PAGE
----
Romiplostim for the Treatment of Chronic Immune (Idiopathic) Thrombocytopenic Purpura
Romiplostim for the Treatment of Chronic Immune (Idiopathic) Thrombocytopenic Purpura
On August 22, 2008, the US Food and Drug Administration (FDA) granted marketing approval (licensure) to romiplostim (Nplate, Amgen Inc) for the treatment of thrombocytopenia in patients with chronic immune (idiopathic) thrombocytopenic purpura (ITP) who have had an insufficient response to corticosteroids, immunoglobulins, or splenectomy. Romiplostim is a recombinant protein, thrombopoietin (TPO) receptor agonist that stimulates bone marrow megakaryocytes to produce platelets. The marketing approval was based on demonstration of a favorable risk-benefit profile, where the major benefit pertained to demonstration of a sustained increase in blood platelets, an accepted surrogate for clinical benefit in the proposed clinical setting.
Clinical and Regulatory Background
Chronic ITP is an acquired autoimmune disorder that primarily affects adults, with a female-to-male ratio of approximately 2:1 and is characterized by a low platelet count, mainly secondary to accelerated platelet destruction.[1-3] In addition to accelerated platelet destruction, some patients appear to have impaired platelet production. Nevertheless, blood TPO levels are generally not increased in patients with chronic ITP. The diagnosis of ITP is based on the detection of thrombocytopenia and the exclusion of “secondary” causes of the abnormally low platelet count. Hemorrhage is the major clinical complication of chronic ITP.
In general, no treatment is necessary for asymptomatic patients with platelet counts in excess of 30 × 109/L unless there are mitigating factors such as a planned surgical procedure or participation in contact sports that may increase the risk of bleeding. For patients requiring treatment, initial options include glucocorticoids, intravenous immunoglobulins (IVIG), and anti-D immunoglobulin. When ITP does not respond to these therapies, splenectomy results in improved platelet counts in approximately two-thirds of patients. Failure to respond to splenectomy and available medications may result in fatal hemorrhage if the patient continues to experience severe thrombocytopenia.
The initial clinical experience with recombinant TPO molecules was complicated in some patients by the development of neutralizing antibodies that resulted in thrombocytopenia. Cross-reactivity between the drug-induced antibodies and intrinsic TPO was implicated in these reactions, and further development of TPO-sequence homologous molecules was halted. Because romiplostim lacks sequence homology with TPO, investigators proposed that it may have less potential for immunologic complications. Nevertheless, the detection of antibody formation to romiplostim and intrinsic TPO was a major focus throughout the product’s clinical development program.
The initial clinical study of romiplostim showed that the product produced dose-related increases in platelet counts in healthy subjects, and clinical development proceeded in patients with chronic ITP. Because of the relative rarity of chronic ITP, the FDA designated romiplostim as an orphan drug (a product that treats a disease affecting fewer than 200,000 Americans).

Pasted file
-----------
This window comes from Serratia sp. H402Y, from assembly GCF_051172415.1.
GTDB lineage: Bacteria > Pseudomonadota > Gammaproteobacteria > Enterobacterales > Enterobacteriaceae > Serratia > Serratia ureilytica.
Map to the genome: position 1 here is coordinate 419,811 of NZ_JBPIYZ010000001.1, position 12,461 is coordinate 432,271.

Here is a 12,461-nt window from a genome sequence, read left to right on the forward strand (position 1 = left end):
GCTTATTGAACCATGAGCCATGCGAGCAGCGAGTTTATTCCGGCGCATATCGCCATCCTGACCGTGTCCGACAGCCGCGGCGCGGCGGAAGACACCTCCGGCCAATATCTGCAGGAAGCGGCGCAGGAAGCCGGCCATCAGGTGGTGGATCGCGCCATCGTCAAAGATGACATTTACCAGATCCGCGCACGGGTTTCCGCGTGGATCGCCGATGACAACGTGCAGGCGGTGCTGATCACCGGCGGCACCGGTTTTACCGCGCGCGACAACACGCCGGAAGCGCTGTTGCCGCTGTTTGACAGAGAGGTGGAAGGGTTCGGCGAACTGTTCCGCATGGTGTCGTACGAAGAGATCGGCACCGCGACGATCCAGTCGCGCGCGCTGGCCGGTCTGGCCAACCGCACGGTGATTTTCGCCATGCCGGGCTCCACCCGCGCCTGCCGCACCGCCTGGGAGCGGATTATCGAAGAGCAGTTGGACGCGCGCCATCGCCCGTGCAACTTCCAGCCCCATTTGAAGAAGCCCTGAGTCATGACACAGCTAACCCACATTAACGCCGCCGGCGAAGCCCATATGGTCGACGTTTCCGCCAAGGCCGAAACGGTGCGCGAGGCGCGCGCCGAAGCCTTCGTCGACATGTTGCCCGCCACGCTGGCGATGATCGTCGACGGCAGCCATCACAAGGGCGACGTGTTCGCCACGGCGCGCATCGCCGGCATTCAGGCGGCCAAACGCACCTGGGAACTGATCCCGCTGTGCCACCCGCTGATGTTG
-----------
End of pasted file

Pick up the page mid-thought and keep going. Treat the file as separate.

Subsequently, FDA reviewed the protocols for the two major romiplostim clinical studies under the Special Protocol Assessment process. By this process, if the protocol’s description of the study design is found to be appropriate, FDA provides an explicit agreement that the design and planned analyses of the study adequately address the objectives in support of a regulatory submission. FDA agreed that the primary endpoint for the two controlled romiplostim studies—durable platelet response—was an established surrogate endpoint for clinical benefit in chronic ITP. This determination was based on the well-accepted role of thrombocytopenia as the pathophysiologic basis for hemorrhagic complications in chronic ITP. Additionally, the endpoint was defined to establish that romiplostim therapy resulted in both the achievement as well as the maintenance of a prespecified platelet count goal.
On October 23, 2007, the manufacturer submitted a Biologics License Application for romiplostim seeking market approval. Following a detailed review of the clinical data and an FDA Advisory Committee recommendation, the FDA approved romiplostim with a Risk Evaluation and Mitigation Strategy (REMS). A REMS is an FDA-required risk management plan that utilizes tools beyond the approved package insert to mitigate serious risk(s). The Food and Drug Administration Amendments Act of 2007 provides the FDA with the authority to require a REMS if FDA determines that additional postmarketing strategies (beyond routine) are necessary to ensure that the benefits of a drug outweigh the risks. Serious risks identified during the romiplostim clinical development program (worsened thrombocytopenia after drug discontinuation), as well as signals of potentially serious risks (hematologic malignancy and progression of disease in patients with myelodysplastic syndromes [MDS], bone marrow reticulin formation leading to fibrosis, as well as thrombotic/thromboembolic complications), prompted the need to require a REMS.
Phase III Clinical Studies